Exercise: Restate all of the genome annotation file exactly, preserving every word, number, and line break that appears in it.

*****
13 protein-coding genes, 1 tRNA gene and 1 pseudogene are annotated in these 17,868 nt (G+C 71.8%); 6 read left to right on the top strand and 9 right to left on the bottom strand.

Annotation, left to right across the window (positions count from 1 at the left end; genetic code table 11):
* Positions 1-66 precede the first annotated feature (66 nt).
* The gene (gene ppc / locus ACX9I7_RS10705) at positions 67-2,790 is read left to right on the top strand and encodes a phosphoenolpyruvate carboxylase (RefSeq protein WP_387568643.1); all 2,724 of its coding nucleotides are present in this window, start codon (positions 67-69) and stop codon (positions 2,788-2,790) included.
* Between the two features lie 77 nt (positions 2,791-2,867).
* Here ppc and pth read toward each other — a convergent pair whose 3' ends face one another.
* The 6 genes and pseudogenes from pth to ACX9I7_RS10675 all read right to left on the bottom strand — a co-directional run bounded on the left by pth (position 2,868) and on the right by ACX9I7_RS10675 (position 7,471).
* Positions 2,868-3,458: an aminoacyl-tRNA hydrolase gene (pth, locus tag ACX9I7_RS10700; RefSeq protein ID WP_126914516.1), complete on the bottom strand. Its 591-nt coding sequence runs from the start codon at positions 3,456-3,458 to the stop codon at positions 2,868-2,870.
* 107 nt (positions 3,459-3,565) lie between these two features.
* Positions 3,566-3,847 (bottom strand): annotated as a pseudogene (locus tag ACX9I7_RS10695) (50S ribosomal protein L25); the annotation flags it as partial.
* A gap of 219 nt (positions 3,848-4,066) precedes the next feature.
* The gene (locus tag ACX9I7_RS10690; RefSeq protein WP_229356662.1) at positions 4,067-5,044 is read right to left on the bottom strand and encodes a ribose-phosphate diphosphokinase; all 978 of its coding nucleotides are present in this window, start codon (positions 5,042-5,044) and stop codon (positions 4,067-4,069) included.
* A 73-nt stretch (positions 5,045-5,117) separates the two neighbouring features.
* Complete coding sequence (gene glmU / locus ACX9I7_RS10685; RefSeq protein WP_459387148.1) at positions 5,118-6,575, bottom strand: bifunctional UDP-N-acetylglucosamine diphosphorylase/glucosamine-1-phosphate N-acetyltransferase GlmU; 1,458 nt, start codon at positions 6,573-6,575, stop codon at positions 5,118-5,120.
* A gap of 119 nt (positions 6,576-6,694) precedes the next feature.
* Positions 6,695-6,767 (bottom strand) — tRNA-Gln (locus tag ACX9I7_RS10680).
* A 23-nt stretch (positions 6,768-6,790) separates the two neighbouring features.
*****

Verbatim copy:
13 protein-coding genes, 1 tRNA gene and 1 pseudogene are annotated in these 17,868 nt (G+C 71.8%); 6 read left to right on the top strand and 9 right to left on the bottom strand.

Annotation, left to right across the window (positions count from 1 at the left end; genetic code table 11):
* Positions 1-66 precede the first annotated feature (66 nt).
* The gene (gene ppc / locus ACX9I7_RS10705) at positions 67-2,790 is read left to right on the top strand and encodes a phosphoenolpyruvate carboxylase (RefSeq protein WP_387568643.1); all 2,724 of its coding nucleotides are present in this window, start codon (positions 67-69) and stop codon (positions 2,788-2,790) included.
* Between the two features lie 77 nt (positions 2,791-2,867).
* Here ppc and pth read toward each other — a convergent pair whose 3' ends face one another.
* The 6 genes and pseudogenes from pth to ACX9I7_RS10675 all read right to left on the bottom strand — a co-directional run bounded on the left by pth (position 2,868) and on the right by ACX9I7_RS10675 (position 7,471).
* Positions 2,868-3,458: an aminoacyl-tRNA hydrolase gene (pth, locus tag ACX9I7_RS10700; RefSeq protein ID WP_126914516.1), complete on the bottom strand. Its 591-nt coding sequence runs from the start codon at positions 3,456-3,458 to the stop codon at positions 2,868-2,870.
* 107 nt (positions 3,459-3,565) lie between these two features.
* Positions 3,566-3,847 (bottom strand): annotated as a pseudogene (locus tag ACX9I7_RS10695) (50S ribosomal protein L25); the annotation flags it as partial.
* A gap of 219 nt (positions 3,848-4,066) precedes the next feature.
* The gene (locus tag ACX9I7_RS10690; RefSeq protein WP_229356662.1) at positions 4,067-5,044 is read right to left on the bottom strand and encodes a ribose-phosphate diphosphokinase; all 978 of its coding nucleotides are present in this window, start codon (positions 5,042-5,044) and stop codon (positions 4,067-4,069) included.
* A 73-nt stretch (positions 5,045-5,117) separates the two neighbouring features.
* Complete coding sequence (gene glmU / locus ACX9I7_RS10685; RefSeq protein WP_459387148.1) at positions 5,118-6,575, bottom strand: bifunctional UDP-N-acetylglucosamine diphosphorylase/glucosamine-1-phosphate N-acetyltransferase GlmU; 1,458 nt, start codon at positions 6,573-6,575, stop codon at positions 5,118-5,120.
* A gap of 119 nt (positions 6,576-6,694) precedes the next feature.
* Positions 6,695-6,767 (bottom strand) — tRNA-Gln (locus tag ACX9I7_RS10680).
* A 23-nt stretch (positions 6,768-6,790) separates the two neighbouring features.